- Can I switch to night shots when been doing first
thing in the morning for last 3 months? It is
about 4-6 hours that I get hit bad.
--- byteme <byteme@...> wrote:
> Dear Holly:=====
> I have not had time to introduce myself, and I
> will explain more in
> another note. The patients I have seen have
> varied in their "best"
> times. While, at least for the first many
> months, most people do better
> by taking the Interferon at night. They also
> have to remember that,
> under normal circumstances, meaning they are on
> the medication for some
> length of time, the most problematic time is
> about 4-6 hours after you
> get the injection.
> That is why I instruct all those that I have
> worked with, to take at
> least 1, if not 2 ibuprophen before going to
> sleep. This way the maximum
> potency of the "pre-med" hits at the peak of
> when people usually feel
> the problems from the interferon. These are
> little tricks that I have
> found from many people.
> I think if others would share their successes
> and failures, all would
> benefit. That is realizing that each person's
> body chemistry is unique,
> and that translates into different reactions
> for different people. But,
> in any case, sharing of pros and cons by those
> taking the combo
> therapies, will benefit everyone. Marty
My message to you: Don't worry, be happy!!
Love to hear from YOU!
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- Dear Dawn:
You can switch anytime, but, I would probably switch after the weekend.
That way, you would have 2 by-days, and it would make it easier and less
stressful on your body. The usual onset of the problems from the
interferon is 4-6 hours, so, just gauge the ibuprophen, or tylenol so
that they cover this period.
Figure if you can take a (over the counter), OTC, medicatiion every 4-6
hours, that its peak period will be just before this. So, try to take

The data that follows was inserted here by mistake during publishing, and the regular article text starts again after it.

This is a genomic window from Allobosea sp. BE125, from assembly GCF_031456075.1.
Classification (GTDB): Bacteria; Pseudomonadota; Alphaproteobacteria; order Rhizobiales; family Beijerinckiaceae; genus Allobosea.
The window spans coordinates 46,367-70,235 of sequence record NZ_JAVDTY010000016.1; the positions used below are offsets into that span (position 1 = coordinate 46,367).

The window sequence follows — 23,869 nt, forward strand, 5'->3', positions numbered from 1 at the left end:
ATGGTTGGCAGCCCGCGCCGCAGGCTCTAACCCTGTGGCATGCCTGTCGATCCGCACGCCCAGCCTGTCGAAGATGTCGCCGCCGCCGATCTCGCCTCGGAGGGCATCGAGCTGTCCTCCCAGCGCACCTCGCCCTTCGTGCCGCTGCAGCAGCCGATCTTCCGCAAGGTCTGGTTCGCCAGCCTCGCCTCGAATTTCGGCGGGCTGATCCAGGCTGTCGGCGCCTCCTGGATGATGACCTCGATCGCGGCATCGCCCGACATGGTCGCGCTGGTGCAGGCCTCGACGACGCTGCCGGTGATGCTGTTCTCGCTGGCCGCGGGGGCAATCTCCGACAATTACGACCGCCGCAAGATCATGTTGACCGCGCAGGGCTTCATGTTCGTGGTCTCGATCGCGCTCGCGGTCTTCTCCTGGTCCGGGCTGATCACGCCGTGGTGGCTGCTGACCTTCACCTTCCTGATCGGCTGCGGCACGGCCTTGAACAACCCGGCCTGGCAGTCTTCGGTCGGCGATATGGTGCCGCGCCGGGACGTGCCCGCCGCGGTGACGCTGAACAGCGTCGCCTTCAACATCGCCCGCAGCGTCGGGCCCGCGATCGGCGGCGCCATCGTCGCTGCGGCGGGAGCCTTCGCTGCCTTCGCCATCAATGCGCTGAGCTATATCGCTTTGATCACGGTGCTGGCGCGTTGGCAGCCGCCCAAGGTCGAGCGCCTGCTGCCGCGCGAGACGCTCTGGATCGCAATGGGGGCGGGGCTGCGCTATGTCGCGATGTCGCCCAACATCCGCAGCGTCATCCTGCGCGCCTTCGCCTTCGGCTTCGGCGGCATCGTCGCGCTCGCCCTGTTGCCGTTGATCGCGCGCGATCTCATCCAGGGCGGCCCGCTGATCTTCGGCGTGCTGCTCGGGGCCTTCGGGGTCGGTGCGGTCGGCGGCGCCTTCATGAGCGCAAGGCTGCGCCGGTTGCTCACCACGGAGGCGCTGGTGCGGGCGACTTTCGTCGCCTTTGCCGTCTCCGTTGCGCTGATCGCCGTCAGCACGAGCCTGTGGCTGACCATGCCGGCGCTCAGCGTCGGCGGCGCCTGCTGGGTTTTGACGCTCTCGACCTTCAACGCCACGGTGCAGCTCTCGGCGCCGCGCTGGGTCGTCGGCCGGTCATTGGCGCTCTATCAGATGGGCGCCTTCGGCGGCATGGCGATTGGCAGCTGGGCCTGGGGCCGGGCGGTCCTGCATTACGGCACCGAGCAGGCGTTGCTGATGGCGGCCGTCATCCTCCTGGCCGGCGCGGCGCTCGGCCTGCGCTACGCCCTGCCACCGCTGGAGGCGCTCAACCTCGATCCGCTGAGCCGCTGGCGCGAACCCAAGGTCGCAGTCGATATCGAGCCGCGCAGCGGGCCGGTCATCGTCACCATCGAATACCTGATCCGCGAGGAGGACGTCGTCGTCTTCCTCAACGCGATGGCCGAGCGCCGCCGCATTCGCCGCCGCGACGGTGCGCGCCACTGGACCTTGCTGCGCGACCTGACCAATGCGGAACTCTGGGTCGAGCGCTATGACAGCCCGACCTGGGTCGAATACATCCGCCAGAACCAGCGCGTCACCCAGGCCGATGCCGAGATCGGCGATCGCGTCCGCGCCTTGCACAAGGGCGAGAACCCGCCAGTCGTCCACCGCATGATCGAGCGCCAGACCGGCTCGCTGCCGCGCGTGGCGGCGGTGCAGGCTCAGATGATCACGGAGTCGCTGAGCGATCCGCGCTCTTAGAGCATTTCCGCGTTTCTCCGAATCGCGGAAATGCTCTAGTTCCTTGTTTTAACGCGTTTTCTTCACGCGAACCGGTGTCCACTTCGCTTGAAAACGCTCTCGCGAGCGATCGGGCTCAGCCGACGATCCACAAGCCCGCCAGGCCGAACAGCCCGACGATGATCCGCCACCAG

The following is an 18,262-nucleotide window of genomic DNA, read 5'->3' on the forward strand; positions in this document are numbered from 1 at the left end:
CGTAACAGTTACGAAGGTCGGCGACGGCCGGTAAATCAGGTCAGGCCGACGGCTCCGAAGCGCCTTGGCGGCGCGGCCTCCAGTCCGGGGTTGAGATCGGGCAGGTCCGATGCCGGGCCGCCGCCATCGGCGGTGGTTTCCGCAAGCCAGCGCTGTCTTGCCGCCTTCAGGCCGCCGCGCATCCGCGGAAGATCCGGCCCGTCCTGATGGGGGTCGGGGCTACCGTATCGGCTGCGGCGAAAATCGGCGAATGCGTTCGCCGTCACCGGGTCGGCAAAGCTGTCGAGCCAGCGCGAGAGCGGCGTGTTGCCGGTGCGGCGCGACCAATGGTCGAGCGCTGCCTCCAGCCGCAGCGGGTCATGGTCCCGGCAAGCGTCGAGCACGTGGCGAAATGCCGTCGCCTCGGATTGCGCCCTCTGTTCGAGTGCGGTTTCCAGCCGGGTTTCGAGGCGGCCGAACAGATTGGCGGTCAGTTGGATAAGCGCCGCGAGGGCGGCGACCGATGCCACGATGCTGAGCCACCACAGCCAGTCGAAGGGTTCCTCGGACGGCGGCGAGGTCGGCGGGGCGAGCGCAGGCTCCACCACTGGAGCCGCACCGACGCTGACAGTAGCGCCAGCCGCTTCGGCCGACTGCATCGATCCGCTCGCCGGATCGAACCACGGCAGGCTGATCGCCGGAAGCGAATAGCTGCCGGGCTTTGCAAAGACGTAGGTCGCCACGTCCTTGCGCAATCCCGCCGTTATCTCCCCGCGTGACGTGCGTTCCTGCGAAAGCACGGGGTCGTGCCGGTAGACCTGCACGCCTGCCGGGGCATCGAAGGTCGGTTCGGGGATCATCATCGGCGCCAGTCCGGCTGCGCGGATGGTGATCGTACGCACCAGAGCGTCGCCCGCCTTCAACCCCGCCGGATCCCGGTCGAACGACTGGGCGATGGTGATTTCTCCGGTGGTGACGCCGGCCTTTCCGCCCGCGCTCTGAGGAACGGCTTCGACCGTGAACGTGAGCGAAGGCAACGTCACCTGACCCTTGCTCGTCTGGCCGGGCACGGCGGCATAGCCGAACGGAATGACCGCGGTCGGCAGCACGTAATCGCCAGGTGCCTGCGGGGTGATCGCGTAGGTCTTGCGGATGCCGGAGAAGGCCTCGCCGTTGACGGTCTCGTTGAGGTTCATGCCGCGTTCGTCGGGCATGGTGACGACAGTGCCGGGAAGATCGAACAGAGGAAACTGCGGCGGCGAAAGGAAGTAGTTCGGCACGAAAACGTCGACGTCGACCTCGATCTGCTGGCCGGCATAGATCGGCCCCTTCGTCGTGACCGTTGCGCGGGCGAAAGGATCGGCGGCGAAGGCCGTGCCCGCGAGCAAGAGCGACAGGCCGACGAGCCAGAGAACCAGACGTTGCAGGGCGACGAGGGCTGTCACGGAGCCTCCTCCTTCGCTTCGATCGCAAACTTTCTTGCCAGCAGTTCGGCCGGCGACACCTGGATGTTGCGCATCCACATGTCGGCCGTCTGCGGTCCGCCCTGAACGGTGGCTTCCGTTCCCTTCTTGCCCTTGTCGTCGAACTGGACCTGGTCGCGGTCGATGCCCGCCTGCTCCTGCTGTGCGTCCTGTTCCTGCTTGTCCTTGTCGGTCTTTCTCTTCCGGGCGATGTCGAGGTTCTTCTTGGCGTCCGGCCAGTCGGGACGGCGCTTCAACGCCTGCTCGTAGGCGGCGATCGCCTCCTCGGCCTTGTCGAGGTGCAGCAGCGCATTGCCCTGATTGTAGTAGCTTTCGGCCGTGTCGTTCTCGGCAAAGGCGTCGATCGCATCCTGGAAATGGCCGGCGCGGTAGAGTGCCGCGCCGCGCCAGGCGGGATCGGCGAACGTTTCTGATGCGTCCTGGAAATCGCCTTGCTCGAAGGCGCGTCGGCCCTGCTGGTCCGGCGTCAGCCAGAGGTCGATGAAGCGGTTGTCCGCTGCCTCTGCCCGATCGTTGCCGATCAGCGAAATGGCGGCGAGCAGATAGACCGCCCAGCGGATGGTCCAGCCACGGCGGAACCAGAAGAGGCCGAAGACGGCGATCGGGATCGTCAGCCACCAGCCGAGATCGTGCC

the injection, about 1-2 hours before bedtime. I might suggest at least
trying to gear the other med just before you go to sleep.
One caution on all of this. I have seen the interferon interfere with
some prescribed and OTC medications, and change their effects. For
example, certain medications used for sleeping may make you hyper when
taken with the interferon. Some antihistamines also can do this. You may
have to experiment to find the right times and meds for your body
chemistry, but, just always assume that things may not work on your
body, when taking interferon, as they did, or do, after getting the
injection. I hope this helps. Marty
- Dear Jessie,
Sounds like you've got the right attitude, I think that really helps a
lot. I think that first month is the hardest, it should (hopefully!) be a
little easier now. Let us know any tips you discover about dealing with
those nasty side effects. I've been trying to forget them for the past year
but will have to face them again soon. Hang in there and keep us posted on
how you're doing.
P.S. I agree, the e-mails are wonderful. I finally can 'talk' with others
who share this disease and know what it's like.
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